As the BJD celebrates 20 years of its existence today, it is perhaps an appropriate time to ponder over the question posed in the headline. Naveen Patnaik has had an unfettered, unchallenged reign for these 20 years, both in the party and the government. But at 71, he isn’t getting younger. The question of succession, therefore, is neither irrelevant nor premature.
If Naveen has a succession plan ready, he has kept it so close to his chest that even other parts of his own body don’t get a whiff of it! In his utterances so far, the BJD supremo has given absolutely no indication that he is even thinking along those lines. But it is hard to believe that at this stage of his glorious political career, the thought of a successor wouldn’t have crossed his mind, at least in passing. For a while, there was speculation that Naveen’s nephew Arun (elder brother Prem Patnaik’s son) was being groomed to carry the Biju legacy forward after Naveen. When he visited Odisha last – in January, 2015 to sign documents gifting Anand Bhavan, the Patnaiks’ ancestral house in Cuttack, to the state government – Arun himself had scotched all such rumours saying “I have no plans to join politics”, though he did add the rider ‘for now’, which many interpreted as keeping the door open for a future date with politics. But in the nearly three years since the time, there has been nothing to suggest that it was anything but inspired speculation.
That it has to be someone from the family or – at the very least – someone officially anointed by Naveen Patnaik before he walks into the sunset is a no-brainer. Any other scenario – where Naveen recedes to the background without formally nominating a successor – must be too scary to contemplate for him. Without the glue that binds everyone, the party could well disintegrate into two, three or more splinter groups, each claiming to be the ‘real’ BJD. That glue, given the culture of the party, can only come from the family. Any outsider, even if nominated by Naveen himself, may find the going tough in the long run. We must remember that Naveen himself had been roped in by a group of warring factional leaders as head of the party at the time of its formation exactly 20 years ago precisely for this reason though his was a whole world away from politics at the time. That’s why the chances of Arun Patnaik coming into the reckoning sometime in the future cannot be ruled out altogether. [Notwithstanding the rumours doing the rounds when Gita Patnaik, Naveen’s elder sister, came visiting last summer, I, for one, don’t think there is any possibility of either she or brother Prem ‘succeeding’ their younger brother.]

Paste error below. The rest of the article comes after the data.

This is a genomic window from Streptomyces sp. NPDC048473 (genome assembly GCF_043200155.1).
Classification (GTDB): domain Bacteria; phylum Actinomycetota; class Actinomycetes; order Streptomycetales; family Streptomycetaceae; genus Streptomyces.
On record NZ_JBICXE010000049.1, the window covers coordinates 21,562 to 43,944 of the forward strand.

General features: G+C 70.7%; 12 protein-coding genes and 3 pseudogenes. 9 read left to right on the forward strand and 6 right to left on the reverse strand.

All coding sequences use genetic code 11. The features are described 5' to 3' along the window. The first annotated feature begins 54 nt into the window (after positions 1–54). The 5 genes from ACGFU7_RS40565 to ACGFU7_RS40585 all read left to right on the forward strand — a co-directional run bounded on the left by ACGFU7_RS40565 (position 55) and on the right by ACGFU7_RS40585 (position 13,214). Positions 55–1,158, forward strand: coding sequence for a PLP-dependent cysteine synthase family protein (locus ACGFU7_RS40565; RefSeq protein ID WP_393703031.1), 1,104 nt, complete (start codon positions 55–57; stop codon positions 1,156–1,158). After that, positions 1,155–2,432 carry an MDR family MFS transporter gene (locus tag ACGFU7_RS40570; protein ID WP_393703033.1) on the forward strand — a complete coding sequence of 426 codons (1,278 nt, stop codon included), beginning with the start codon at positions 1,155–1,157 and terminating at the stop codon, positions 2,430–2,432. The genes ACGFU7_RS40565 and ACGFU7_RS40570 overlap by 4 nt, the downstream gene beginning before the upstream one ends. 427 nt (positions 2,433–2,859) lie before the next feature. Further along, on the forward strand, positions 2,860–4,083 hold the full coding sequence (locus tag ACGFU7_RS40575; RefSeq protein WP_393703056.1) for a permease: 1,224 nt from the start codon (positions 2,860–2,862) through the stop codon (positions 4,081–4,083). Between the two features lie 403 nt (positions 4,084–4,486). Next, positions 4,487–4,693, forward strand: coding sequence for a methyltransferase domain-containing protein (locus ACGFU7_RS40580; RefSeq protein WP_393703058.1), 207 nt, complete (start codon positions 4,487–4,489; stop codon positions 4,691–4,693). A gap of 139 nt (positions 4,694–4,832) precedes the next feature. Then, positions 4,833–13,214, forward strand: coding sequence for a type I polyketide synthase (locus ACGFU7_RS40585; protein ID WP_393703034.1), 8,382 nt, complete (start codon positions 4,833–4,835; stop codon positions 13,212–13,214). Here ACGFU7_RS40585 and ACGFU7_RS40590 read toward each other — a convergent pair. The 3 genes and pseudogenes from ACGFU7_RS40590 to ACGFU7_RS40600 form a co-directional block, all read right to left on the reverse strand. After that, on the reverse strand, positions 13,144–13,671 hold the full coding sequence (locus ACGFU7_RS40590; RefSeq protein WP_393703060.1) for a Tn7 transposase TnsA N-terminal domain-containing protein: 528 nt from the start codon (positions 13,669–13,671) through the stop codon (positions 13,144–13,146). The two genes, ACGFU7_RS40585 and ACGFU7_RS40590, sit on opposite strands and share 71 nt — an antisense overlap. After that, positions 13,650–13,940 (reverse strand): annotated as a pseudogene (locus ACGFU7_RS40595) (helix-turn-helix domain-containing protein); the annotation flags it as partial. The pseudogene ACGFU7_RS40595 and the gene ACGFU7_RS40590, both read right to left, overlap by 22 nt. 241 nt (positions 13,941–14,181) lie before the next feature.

May be Arun is the trump card Naveen has up his sleeve but doesn’t want to show it to anyone for the moment. That could well be the reason Naveen has not allowed anyone, whether as a matter of deliberate policy or by sheer impulse, to even come close to being seen as his successor. He has constantly played musical chairs with senior leaders, never allowing anyone to last long enough in a position of power and influence to fancy himself as the successor. In any case, most of the senior leaders have either passed away, have been shown the door (like Prafulla Ghadai) or are in the doghouse (like Damodar Rout). That leaves the likes of Surjya Patra, Maheswar Mohanty, Prasanna Acharya and Debi Mishra none of whom can claim to have the charisma or the following in the party to be accepted as the unquestioned leader. This scary scenario alone suggests that Naveen cannot possibly be entirely impervious to the question of succession.
There is, however, another possible scenario which, while in the realm of possibility, may sound utterly weird and preposterous. It is possible, though highly improbable, that like King Louis XV of France, Naveen will just say “Apres moi, le deluge” (“After me, the deluge”) before receding from the scene, leaving the party that was born with him to die with him.